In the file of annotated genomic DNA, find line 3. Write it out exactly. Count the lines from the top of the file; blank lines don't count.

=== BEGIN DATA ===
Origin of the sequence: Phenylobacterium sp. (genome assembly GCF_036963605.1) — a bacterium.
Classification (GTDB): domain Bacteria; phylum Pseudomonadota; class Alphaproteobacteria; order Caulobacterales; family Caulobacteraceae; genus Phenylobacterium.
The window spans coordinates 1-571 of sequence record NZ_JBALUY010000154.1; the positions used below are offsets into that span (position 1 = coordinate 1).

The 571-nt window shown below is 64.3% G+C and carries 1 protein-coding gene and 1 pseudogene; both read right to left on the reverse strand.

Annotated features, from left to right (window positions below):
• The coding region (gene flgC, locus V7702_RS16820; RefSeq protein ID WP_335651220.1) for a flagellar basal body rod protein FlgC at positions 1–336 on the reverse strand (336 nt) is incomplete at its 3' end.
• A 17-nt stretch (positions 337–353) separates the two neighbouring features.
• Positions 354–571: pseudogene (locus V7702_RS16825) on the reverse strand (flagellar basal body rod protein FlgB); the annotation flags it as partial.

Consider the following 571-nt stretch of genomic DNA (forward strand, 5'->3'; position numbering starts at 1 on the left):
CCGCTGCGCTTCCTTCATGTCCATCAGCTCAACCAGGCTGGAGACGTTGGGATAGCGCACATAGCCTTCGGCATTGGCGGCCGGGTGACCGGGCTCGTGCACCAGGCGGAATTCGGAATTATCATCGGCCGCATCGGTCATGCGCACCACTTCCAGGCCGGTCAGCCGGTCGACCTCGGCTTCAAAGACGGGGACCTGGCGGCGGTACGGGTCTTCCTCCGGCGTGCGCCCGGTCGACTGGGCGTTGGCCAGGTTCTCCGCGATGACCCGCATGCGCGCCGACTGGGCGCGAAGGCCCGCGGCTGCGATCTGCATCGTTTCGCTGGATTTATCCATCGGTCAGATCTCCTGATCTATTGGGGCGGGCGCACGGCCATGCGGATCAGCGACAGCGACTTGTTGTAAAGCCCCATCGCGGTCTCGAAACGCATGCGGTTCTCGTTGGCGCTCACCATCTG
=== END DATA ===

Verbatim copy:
The window spans coordinates 1-571 of sequence record NZ_JBALUY010000154.1; the positions used below are offsets into that span (position 1 = coordinate 1).